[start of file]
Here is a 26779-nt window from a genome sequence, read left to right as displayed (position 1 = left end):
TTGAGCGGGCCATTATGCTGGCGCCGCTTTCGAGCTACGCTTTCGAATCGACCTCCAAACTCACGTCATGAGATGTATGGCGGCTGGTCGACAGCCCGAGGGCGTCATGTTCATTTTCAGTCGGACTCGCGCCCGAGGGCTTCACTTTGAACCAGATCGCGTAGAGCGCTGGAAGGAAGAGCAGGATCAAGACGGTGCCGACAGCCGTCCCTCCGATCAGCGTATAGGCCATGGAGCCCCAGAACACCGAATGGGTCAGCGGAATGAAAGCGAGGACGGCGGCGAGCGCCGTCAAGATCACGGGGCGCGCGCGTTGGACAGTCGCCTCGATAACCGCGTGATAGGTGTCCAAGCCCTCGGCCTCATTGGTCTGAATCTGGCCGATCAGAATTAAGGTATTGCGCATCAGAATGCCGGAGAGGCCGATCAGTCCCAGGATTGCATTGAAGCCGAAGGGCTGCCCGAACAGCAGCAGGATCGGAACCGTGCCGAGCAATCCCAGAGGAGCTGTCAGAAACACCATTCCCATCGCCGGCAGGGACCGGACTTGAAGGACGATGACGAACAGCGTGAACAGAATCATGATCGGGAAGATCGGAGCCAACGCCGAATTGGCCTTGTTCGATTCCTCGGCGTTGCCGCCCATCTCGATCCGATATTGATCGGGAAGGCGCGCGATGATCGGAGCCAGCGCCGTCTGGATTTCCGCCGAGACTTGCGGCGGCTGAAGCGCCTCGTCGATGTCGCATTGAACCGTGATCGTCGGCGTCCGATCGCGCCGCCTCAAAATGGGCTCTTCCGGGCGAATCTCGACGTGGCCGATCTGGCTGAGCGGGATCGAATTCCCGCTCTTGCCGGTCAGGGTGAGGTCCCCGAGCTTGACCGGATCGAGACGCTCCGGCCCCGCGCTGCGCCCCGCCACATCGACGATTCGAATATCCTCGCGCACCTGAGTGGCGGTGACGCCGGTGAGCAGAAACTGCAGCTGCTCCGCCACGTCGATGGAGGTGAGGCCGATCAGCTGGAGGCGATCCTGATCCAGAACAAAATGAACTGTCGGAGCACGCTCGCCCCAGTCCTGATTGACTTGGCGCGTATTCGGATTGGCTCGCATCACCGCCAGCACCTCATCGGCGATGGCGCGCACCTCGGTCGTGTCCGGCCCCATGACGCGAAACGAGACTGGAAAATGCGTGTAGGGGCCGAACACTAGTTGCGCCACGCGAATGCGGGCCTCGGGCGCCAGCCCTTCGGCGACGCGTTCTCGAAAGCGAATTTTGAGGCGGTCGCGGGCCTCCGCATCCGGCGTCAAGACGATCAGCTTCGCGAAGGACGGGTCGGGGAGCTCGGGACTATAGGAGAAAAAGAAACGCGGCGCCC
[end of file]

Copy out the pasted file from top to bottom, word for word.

Here is a 26779-nt window from a genome sequence, read left to right as displayed (position 1 = left end):
TTGAGCGGGCCATTATGCTGGCGCCGCTTTCGAGCTACGCTTTCGAATCGACCTCCAAACTCACGTCATGAGATGTATGGCGGCTGGTCGACAGCCCGAGGGCGTCATGTTCATTTTCAGTCGGACTCGCGCCCGAGGGCTTCACTTTGAACCAGATCGCGTAGAGCGCTGGAAGGAAGAGCAGGATCAAGACGGTGCCGACAGCCGTCCCTCCGATCAGCGTATAGGCCATGGAGCCCCAGAACACCGAATGGGTCAGCGGAATGAAAGCGAGGACGGCGGCGAGCGCCGTCAAGATCACGGGGCGCGCGCGTTGGACAGTCGCCTCGATAACCGCGTGATAGGTGTCCAAGCCCTCGGCCTCATTGGTCTGAATCTGGCCGATCAGAATTAAGGTATTGCGCATCAGAATGCCGGAGAGGCCGATCAGTCCCAGGATTGCATTGAAGCCGAAGGGCTGCCCGAACAGCAGCAGGATCGGAACCGTGCCGAGCAATCCCAGAGGAGCTGTCAGAAACACCATTCCCATCGCCGGCAGGGACCGGACTTGAAGGACGATGACGAACAGCGTGAACAGAATCATGATCGGGAAGATCGGAGCCAACGCCGAATTGGCCTTGTTCGATTCCTCGGCGTTGCCGCCCATCTCGATCCGATATTGATCGGGAAGGCGCGCGATGATCGGAGCCAGCGCCGTCTGGATTTCCGCCGAGACTTGCGGCGGCTGAAGCGCCTCGTCGATGTCGCATTGAACCGTGATCGTCGGCGTCCGATCGCGCCGCCTCAAAATGGGCTCTTCCGGGCGAATCTCGACGTGGCCGATCTGGCTGAGCGGGATCGAATTCCCGCTCTTGCCGGTCAGGGTGAGGTCCCCGAGCTTGACCGGATCGAGACGCTCCGGCCCCGCGCTGCGCCCCGCCACATCGACGATTCGAATATCCTCGCGCACCTGAGTGGCGGTGACGCCGGTGAGCAGAAACTGCAGCTGCTCCGCCACGTCGATGGAGGTGAGGCCGATCAGCTGGAGGCGATCCTGATCCAGAACAAAATGAACTGTCGGAGCACGCTCGCCCCAGTCCTGATTGACTTGGCGCGTATTCGGATTGGCTCGCATCACCGCCAGCACCTCATCGGCGATGGCGCGCACCTCGGTCGTGTCCGGCCCCATGACGCGAAACGAGACTGGAAAATGCGTGTAGGGGCCGAACACTAGTTGCGCCACGCGAATGCGGGCCTCGGGCGCCAGCCCTTCGGCGACGCGTTCTCGAAAGCGAATTTTGAGGCGGTCGCGGGCCTCCGCATCCGGCGTCAAGACGATCAGCTTCGCGAAGGACGGGTCGGGGAGCTCGGGACTATAGGAGAAAAAGAAACGCGGCGCCC